Women’s History Month gives me a chance to celebrate the women in my family that have inspired me. I call them my womanline. They include my mother, Theresa Gartin Leeke; grandmothers, Dorothy Mae Johnson Gartin and Frederica Stanley Roberts Leeke; and great grandmothers, Iona Bolden Johnson King and Florida Jones Leeke. Who are the women in your family that inspire you?
In the first chapter of my tech memoir, Digital Sisterhood, I write about what my womanline’s digital footprint would look like if they had access to the Internet and social media. Listen to an excerpt (from 2013). Read the full chapter here. My book is available on Amazon (e-book, paperback, and hardback).
Listen to Digital Sisterhood excerpts read by yours truly (from 2013)!
FIERCE is the best word to describe the Be/Longing exhibition. It is emotional and filled with stories that give voice to the rapture and struggle of fierce identity from the diverse perspectives of South East Asian women. It included the artwork of several powerful women artists: Samira Abbassy, Jaishri Abichandani, Nida Abidi, Amina Ahmed, Shelly Bahl, Marcy Chevali, Ruby Chishti, Chitra Ganesh, Monica Jahan Bose, and Sa’dia Rehman. Click here to learn more.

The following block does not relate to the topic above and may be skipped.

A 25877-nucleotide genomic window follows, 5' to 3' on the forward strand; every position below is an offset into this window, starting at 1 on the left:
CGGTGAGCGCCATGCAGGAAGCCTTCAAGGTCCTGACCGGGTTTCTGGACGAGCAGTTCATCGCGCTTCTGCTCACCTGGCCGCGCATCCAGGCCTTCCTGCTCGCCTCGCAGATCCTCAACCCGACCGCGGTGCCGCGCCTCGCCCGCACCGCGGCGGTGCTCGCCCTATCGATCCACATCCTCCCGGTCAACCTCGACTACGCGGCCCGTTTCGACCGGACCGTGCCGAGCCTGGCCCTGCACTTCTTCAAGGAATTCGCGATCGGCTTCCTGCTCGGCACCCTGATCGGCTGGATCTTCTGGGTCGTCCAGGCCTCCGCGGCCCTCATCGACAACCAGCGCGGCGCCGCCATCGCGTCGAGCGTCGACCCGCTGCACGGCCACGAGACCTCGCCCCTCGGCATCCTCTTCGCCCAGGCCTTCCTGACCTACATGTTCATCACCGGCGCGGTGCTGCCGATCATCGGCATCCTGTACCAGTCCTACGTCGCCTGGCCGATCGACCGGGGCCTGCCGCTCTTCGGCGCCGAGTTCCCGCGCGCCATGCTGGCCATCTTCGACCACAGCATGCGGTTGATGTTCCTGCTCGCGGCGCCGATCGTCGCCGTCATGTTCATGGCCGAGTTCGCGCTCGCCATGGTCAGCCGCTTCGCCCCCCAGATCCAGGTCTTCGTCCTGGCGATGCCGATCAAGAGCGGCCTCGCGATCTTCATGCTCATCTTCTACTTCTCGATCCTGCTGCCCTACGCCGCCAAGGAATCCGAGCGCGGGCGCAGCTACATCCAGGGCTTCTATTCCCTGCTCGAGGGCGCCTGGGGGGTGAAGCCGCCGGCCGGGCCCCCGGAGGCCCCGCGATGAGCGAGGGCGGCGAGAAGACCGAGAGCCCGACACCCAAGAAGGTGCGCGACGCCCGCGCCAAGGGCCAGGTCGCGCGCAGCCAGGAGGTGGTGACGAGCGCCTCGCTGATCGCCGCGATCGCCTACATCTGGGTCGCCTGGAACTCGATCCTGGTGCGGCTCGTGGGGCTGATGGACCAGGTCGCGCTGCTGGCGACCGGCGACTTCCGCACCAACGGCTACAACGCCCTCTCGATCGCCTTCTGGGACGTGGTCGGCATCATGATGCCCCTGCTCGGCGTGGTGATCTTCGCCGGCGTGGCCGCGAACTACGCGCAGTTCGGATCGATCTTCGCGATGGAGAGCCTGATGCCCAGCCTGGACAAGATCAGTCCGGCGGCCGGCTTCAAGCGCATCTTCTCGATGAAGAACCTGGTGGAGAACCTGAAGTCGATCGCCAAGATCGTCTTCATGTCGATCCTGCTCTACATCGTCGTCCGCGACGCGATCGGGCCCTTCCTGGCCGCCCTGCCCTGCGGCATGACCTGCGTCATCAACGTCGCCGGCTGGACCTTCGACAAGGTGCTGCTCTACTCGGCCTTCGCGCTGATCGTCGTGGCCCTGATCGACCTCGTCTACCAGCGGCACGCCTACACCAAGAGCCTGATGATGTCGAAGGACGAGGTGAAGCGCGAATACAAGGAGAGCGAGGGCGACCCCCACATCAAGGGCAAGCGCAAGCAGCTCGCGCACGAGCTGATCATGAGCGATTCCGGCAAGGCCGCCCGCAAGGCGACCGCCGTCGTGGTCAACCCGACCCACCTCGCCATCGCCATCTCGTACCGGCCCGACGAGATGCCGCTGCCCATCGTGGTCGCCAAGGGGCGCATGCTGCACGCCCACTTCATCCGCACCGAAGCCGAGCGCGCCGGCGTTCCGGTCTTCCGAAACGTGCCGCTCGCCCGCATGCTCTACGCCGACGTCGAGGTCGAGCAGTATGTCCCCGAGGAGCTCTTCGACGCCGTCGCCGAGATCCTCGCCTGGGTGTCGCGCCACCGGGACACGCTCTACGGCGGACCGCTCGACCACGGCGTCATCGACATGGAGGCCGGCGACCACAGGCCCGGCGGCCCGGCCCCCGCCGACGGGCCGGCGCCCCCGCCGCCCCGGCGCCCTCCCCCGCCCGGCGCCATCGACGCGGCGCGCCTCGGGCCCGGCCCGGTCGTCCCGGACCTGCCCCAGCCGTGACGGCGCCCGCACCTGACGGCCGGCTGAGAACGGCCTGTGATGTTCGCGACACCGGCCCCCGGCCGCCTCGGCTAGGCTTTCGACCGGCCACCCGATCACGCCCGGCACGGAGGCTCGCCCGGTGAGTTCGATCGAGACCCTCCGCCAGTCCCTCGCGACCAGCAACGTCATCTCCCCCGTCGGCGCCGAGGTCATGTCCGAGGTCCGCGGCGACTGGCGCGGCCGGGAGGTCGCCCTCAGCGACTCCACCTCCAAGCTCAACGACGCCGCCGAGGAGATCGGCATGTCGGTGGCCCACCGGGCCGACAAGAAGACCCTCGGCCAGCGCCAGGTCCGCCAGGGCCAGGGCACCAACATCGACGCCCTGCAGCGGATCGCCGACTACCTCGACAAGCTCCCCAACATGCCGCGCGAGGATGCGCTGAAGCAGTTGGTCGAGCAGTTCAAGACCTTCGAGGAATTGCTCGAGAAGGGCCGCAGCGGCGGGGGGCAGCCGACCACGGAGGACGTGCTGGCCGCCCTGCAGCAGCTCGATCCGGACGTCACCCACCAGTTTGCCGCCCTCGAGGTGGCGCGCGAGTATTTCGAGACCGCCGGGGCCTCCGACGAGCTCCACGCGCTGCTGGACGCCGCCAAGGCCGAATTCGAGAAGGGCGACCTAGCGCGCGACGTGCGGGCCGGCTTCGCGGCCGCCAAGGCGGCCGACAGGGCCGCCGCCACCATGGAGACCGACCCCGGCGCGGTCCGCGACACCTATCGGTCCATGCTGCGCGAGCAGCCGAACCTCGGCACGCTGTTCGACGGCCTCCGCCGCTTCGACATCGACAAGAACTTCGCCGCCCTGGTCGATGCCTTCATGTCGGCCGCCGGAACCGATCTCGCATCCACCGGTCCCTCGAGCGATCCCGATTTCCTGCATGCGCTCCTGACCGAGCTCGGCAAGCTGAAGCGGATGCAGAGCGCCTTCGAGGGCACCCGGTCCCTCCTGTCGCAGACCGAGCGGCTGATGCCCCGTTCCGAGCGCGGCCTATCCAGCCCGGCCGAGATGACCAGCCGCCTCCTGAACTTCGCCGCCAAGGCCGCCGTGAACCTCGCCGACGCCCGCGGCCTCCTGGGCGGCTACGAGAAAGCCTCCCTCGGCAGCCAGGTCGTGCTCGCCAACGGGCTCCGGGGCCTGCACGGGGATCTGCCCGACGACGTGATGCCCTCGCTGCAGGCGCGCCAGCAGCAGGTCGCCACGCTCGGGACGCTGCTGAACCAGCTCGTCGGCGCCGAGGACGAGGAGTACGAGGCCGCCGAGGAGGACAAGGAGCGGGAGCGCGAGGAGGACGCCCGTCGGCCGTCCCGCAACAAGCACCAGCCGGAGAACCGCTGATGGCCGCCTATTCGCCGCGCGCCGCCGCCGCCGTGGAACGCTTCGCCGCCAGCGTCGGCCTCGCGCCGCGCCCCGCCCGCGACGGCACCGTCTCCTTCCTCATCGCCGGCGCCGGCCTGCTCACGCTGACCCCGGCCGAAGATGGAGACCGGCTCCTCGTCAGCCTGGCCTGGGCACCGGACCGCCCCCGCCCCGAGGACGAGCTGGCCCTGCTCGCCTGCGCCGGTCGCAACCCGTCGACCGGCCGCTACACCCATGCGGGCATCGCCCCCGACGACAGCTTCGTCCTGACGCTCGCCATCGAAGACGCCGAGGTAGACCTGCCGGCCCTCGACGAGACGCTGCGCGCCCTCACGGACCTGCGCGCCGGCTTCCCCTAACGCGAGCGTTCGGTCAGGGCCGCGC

Did you visit any woman-centered art events during Women’s History Month?
In honor of Women”s History Month, I attended an afternoon talk at the National Museum of African Art featuring one of my favorite sculptors Sokari Douglas Camp. She is originally from Nigeria and currently lives in London with her family. The first time I saw Sokari’s work was in 1999 when her Church Ede, A Tribute to Her Father, was on exhibit at the National Museum of African Art . Listen to my Cinchcast audio blog below to learn more about my artist visit.
Have you taken yourself on an artist date lately?
What museums have you visited this year?
Have you discovered any new artists?
Enjoy your Friday!
Peace, Creativity, Compassion, and Gratitude for inspirational artists like Sokari,